Tigers Opening Day 2010

I’d been battling allergies for a couple of weeks and was completely drained of energy. On the night before, I played host to a book signing and stayed out til midnight with the literary types singing karaoke at a lesbian bar.

So, what was the best thing to do to stay healthy? Of course! Wake up at 5 AM and drive to Detroit for the Tigers Home Opener!

I’ve now been to more Opening Days at Comerica Park than I ever did at Tiger Stadium. I wish that weren’t the case, but I never was into skipping school, and generally had a good excuse not to go during college years. Then I moved to Chicago and tried to pretend I didn’t care. Now, it’s too late for the Stadium, which was finally and completely knocked down last summer. But Old Comiskey’s gone too, and Yankee Stadium. Those fights are done, time to get on with living.

It was an overcast day, temperature at game time was 38. But my friend Gary sold me one of his very sweet upper deck seats that looked right up the first base line.

The wind was minimal, the company was good, and the Tigers beat the Indians 5-3. (One thing I wish they’d do is STOP singing “God Bless America” during the seventh inning stretch. Come on, guys, just quit it. It’s depressing and pompous and no one connects it with 9/11 anymore.)

Ernie Harwell wasn’t there, for the first time since 1960 (minus his lost year when former GM Bo Schembechler fired him). Ernie is suffering from pancreatic cancer, and probably won’t make it to see Opening Day 2011. Once again, a reminder that time marches on.

It was a crazy scene in the streets after the game. I haven’t seen so many people completely shitfaced in a long, long time. Not just 20-yr-olds, but people in their 40s and 50s, who oughta know their limits by now. They were being dragged around by their friends like it was “Weekend at Bernie’s” time, literally vomiting and pissing their pants. Someone in our group speculated that it might show the economy is doing better, which would put people in a better mood. Then again, he thought it might show the economy is in worse shape, and people are cutting loose in frustration. I don’t know which is true, but watching some idiot take a swing at a cop in full daylight was more than a little pathetic. Every big public event doesn’t HAVE to turn into Mardi Gras, does it?

After the game and a little beer reception, a bunch of us headed to the Polish Village Cafe on Yemans, a terrific place in Hamtramck. (I also now know more Polish restaurants in Detroit than I do in Chicago–sad but true! I still intend to drag my kids out to one soon, just to tick off that box.)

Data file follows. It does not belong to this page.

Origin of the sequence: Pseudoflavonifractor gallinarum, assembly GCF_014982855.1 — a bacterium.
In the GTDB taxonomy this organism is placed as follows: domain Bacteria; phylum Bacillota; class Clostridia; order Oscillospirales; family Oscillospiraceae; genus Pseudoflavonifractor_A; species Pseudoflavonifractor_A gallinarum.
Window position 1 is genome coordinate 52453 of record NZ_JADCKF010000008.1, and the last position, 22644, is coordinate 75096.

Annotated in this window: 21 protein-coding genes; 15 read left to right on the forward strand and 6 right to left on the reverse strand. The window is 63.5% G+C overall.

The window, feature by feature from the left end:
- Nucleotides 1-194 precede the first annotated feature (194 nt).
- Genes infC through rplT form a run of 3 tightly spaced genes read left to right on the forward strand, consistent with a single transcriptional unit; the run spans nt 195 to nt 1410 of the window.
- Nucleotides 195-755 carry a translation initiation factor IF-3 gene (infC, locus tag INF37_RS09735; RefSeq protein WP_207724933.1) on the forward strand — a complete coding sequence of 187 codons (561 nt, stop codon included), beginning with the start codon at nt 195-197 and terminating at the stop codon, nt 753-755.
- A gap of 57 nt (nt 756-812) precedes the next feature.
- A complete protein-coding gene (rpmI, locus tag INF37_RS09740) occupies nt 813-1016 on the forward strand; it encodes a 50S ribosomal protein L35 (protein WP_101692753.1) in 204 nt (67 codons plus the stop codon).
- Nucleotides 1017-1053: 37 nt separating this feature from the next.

Then we grabbed a couple beers at Skipper’s Hamtown Bar on Conant, which is run by a truly great innkeeper and has a fridge stocked with all things good, including Bell’s Two-Hearted Ale, possibly my favorite malt beverage. Skipper is an old neighborhood guy who knows all the politicians and went to school with half of them. It’s a warm, friendly place full of crazy Detroit people. Anyone who doubts that the city will survive should hang out there for a night and listen to the patrons and their love of the Motor City.

One of my favorite reasons for going to Detroit is crashing at the house of my friends Gary and Vicki. They live in Indian Village, in a beautiful house designed by a young Albert Kahn, the famed industrial architect. Indian Village is a beautiful neighborhood that reeks of the class and money that Detroit enjoyed in the first quarter of the last century. (Surrounding it is some pretty rough terrain, let alone wasteland, but enough has been written about that lately.) It is truly striking to see the remnants of that era and realize how much money the car makers were bringing to the city then. Now, you can buy a 5000 sq ft house in Indian Village for the low six figures. Or even less, although many speculators swooped in during the housing collapse.

When I was young, my dad kept a boat on the Detroit River, and occasionally we visited people’s houses in elegant, old-school neighborhoods like Indian Village and Grayhaven, which had a canal and boathouses for each of the properties. Hanging around near Belle Isle brings back those memories. Just looking down Gary’s street, with the spring trees barely stopping the sunshine, you can see the Detroit River rushing by, same as always. We ate breakfast Saturday morning at a pancake breakfast at the Jefferson Avenue Presbyterian Church, a gorgeous old place with friendly people.

Visiting Detroit almost always brings back large waves of nostalgic feelings and memories. This year, it didn’t. Maybe I was too tired. Maybe the final demolition of Tiger Stadium somehow stuck one last nail in that coffin. I’ve been doing a lot of reading about what the future may hold for Detroit, how Mayor Bing is hoping to relocate people away from blighted areas so the city provide services to a dispersed and shrinking population, how “decay porn” is attracting the notice of all the news organizations around the world. Figuring out where the place will end up is a confusing business.

It’s much easier just to weigh the Tigers chances for the World Series, now that they’ve lost Granderson, Polanco and Rodney.

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